Why Contextual Advertising Is Still Hard

Contextualized advertising is serving the right message to the right person at the right time. Standing in the way of that goal are several hurdles. Among them: user personalization, segmentation and a deluge of data

Contextualized advertising is serving the right message to the right person at the right time. Standing in the way of that goal are several hurdles. Among them: user personalization, segmentation and a deluge of data.

Mobile personalization can create additional complexities that we don’t generally see on the PC side of the world. This can be both a challenge and an opportunity, but adds some new dimensions to how we work to connect with consumers.

This difficulty in leveraging user behaviors makes micro-segmentation more difficult. This is where real value from contextualized ads is found. As close to one-to-one as you can make an ad, the more value it has for the recipient. Having segments that are too large can decrease the overall impact of the ads for a given consumer.

Advertisers can improved their segmentation by sifting through omnichannel data sets. While there’s great progress in this area, attributing online, real world and mobile actions to an end result remains elusive to some of the industry.

New Tools Making Contextual Advertising Easier
New data tools, optimization techniques and leveraging exchanges are all emerging to make contextual advertising easier.

Algorithms that can recognize and contextualize mixed data sets are paving the way for more relevant contextual ads. You can target based on location (information that’s automatically provided by a mobile device), behavior and by predetermined personalization rules. So, someone is now seen as a specific category of user based on what they do, where they are and other relevant data. Messages can be personalized based on these characteristics to get the right ad in front of the right person.

Once a user can be tied to a mobile number, this opens up a world of contextual opportunities. These IDs can be closely tied to segment and location, and passed along to real-time-bidding (RTB) exchanges. Here, brands and advertisers can serve a contextualized ad to the correct mere moments after he/she makes a trigger action. Where as before, this data would be aggregated and analyzed monthly or weekly, we are getting close to the point of real time analysis and optimization.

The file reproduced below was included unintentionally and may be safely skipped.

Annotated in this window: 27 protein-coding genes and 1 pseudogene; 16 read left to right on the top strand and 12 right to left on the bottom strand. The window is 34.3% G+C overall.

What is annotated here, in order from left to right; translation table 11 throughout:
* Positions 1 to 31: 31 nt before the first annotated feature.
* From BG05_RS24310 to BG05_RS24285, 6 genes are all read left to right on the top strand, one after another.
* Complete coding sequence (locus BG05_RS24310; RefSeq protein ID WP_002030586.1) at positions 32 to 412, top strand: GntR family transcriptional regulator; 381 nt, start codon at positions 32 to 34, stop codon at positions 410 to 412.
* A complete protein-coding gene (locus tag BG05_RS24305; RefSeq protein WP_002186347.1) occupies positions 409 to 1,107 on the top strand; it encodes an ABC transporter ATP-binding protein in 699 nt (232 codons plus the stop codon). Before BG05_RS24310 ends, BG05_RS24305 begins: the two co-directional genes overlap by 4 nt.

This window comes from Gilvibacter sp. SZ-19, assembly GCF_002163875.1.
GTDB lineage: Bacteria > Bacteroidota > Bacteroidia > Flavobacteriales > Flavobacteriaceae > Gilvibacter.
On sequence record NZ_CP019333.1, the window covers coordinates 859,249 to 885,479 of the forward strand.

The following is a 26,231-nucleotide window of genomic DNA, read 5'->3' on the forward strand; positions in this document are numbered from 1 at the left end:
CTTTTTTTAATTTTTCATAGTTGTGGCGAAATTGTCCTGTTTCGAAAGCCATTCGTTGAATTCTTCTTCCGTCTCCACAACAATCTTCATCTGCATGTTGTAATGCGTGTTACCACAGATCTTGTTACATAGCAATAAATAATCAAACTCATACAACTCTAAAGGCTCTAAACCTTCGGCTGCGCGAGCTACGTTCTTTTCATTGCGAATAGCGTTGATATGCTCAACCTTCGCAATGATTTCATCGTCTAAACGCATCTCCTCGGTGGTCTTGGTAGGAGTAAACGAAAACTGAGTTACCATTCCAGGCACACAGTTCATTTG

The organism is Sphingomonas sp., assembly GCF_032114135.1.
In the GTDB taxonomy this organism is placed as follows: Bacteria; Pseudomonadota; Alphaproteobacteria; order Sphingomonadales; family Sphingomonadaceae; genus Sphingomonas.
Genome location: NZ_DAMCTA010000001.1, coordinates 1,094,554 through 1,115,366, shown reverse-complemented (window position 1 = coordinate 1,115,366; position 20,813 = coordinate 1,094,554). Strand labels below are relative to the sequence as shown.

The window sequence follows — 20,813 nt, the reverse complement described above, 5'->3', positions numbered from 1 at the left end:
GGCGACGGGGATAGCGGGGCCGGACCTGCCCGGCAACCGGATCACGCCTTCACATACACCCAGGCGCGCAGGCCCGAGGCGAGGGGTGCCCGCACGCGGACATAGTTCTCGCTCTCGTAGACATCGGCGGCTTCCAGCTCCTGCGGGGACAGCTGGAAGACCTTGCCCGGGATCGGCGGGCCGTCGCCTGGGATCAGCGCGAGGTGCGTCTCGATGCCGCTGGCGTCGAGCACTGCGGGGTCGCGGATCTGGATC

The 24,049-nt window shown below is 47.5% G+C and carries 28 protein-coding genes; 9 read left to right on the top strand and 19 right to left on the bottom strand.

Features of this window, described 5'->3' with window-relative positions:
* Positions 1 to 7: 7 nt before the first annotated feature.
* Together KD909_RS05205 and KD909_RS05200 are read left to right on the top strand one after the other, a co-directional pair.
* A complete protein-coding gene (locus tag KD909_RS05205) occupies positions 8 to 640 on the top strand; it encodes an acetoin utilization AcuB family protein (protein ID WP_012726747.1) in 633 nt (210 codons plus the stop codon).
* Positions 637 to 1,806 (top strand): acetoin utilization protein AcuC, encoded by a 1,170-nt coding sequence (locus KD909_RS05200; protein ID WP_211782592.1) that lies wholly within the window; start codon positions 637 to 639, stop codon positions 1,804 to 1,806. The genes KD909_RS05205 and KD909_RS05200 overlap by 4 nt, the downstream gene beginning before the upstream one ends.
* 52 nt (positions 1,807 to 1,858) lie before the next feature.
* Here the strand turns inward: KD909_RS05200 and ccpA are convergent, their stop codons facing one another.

The Impact of Future Technology and Contextual Ads
The “Holy Grail” of contextual advertising is connecting relevant ads that are optimized for a single individual. Technology is heading in that direction.

Wearables will feed advertisers never before accessible biometrics that could indicate when someone needs a sandwich or bottle of water before the person realizes it.

Interactive TVs and cross-screen attribution will pull together all parts of a person’s day. Ambient qualities, like time of day or weather, will become data points that advertisers can assess and use to target consumers.

As these technologies, combined with faster servers, make valuable contextual advertising an everyday occurrence, we will see a shift in the advertiser/consumer relationship. It will become more symbiotic. Users will be able to decide with what and whom they want to interact. Those advertisers who can use data to provide users the greatest value will prosper. Those who can’t make sense of data will suffer as consumers take their business elsewhere with a quick click on an iPhone.

Direct Marketing Day @ Your Desk Recap: Mobile Strategy

If you didn’t have the chance to attend Direct Marketing Day @ Your Desk, you missed out. Lucky for you, I wanted to quickly recap my session on creating a successful mobile strategy.

If you didn’t have the chance to attend Direct Marketing Day @ Your Desk, you missed out. Lucky for you, I wanted to quickly recap my session on creating a successful mobile strategy.

When looking at businesses that are truly successful in mobile, you’ll find everything they do is based off of the Mobile Success Pyramid. This is based off of Bruce Hershey’s “4 Pillars of Mobile Marketing” in that with a pyramid, each section can only be supported by the piece beneath it, making the foundational elements more important.

Let’s look at the pyramid from the bottom up:

At the foundation, you have Strategy.

Strategy is made up of a handful of things:

  • Who is your customer? If you haven’t already created customer avatars, you should do so in order to have a target marketing message.
  • What are you trying to accomplish? This is where you identify your business objectives and goals and assess your current marketing strategy.
  • Why are you in business? What is your mission, unique selling proposition or value proposition?